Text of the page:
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Mark Godsey was a “prosecutor’s prosecutor” who didn’t think there were any innocent people in prison. Then he began supervising his law school’s Innocence Project, and realized his assumptions were all wrong.
In the criminal-justice system romanticized by Hollywood films, those convicted of crimes are generally guilty. And a protagonist need only prove that someone’s been wrongly imprisoned to get them freed by a judiciary that values truth and justice. The scrappy investigative reporter, jaded detective, or overmatched defense attorney comes up with the key piece of evidence that proves beyond doubt that someone has been wrongly convicted, and in the next scene that person walks out of the courthouse to be surrounded by joyful loved ones and supporters as the credits roll.
The real world is often quite different. Since it was established in 1992, the Innocence Project has succeeded in reversing the convictions of over 200 people, but the group says that a “staggering number of innocent people” remain behind bars today.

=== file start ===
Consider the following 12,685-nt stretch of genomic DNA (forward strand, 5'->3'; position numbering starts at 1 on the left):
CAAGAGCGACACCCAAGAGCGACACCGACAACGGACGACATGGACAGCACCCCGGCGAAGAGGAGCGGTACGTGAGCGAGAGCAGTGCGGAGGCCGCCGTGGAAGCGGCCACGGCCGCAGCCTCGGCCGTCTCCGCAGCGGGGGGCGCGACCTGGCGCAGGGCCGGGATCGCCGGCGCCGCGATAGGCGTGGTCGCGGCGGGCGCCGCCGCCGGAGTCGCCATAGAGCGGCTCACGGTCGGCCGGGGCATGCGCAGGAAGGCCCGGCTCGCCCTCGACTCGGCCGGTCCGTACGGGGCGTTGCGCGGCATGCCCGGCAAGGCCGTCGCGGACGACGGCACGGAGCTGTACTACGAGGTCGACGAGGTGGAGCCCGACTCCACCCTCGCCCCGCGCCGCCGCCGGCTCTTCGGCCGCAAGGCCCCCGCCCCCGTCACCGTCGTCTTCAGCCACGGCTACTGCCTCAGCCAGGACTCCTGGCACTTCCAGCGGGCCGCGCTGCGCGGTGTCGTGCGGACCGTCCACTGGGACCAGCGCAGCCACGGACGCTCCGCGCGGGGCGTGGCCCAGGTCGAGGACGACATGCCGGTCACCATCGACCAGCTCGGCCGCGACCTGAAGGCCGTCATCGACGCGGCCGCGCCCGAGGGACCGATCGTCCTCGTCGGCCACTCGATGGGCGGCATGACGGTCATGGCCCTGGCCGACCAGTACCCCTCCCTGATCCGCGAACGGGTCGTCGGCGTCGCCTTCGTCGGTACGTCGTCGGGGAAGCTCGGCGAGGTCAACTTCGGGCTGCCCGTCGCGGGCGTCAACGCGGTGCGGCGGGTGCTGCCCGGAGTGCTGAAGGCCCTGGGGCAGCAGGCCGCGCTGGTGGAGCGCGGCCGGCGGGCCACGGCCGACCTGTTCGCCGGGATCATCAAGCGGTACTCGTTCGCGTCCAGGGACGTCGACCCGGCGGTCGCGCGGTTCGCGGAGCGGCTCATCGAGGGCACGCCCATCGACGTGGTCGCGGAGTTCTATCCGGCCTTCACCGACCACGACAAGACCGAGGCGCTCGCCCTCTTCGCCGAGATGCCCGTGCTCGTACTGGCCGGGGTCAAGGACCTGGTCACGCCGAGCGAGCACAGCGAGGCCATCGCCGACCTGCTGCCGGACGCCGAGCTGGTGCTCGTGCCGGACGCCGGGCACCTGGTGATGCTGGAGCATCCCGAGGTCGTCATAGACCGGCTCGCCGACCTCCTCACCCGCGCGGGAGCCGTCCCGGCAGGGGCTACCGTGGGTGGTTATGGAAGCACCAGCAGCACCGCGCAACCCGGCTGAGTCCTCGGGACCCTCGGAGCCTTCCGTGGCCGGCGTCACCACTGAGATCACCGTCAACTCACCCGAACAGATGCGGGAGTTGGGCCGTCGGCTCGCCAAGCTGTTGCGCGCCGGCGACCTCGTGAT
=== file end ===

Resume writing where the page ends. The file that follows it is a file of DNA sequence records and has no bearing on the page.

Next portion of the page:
Perhaps even more troubling is that even when clear, indisputable evidence emerges showing that someone has been imprisoned for a crime they didn’t commit, prosecutors, police, and judges will often fight tooth and nail to keep them incarcerated.
In his new book, Blind Injustice: A Former Prosecutor Exposes the Psychology and Politics of Wrongful Convictions, University of Cincinnati legal scholar Mark Godsey examines why that happens. Godsey was a former prosecutor who would later go on to co-found the Ohio Innocence Project, a chapter of the national organization. The book, which is in part a confessional, looks at how innocent people can become the victims of faulty eyewitness testimony, bad forensics, and a variety of blinding cognitive biases on the part of law-enforcement personnel, prosecutors, and judges, and why the system so tenaciously defends the status quo, even when it’s guilty of railroading innocent citizens. Learn more about the bail bonds process here > Angel Hands Bail Bondsman in Miami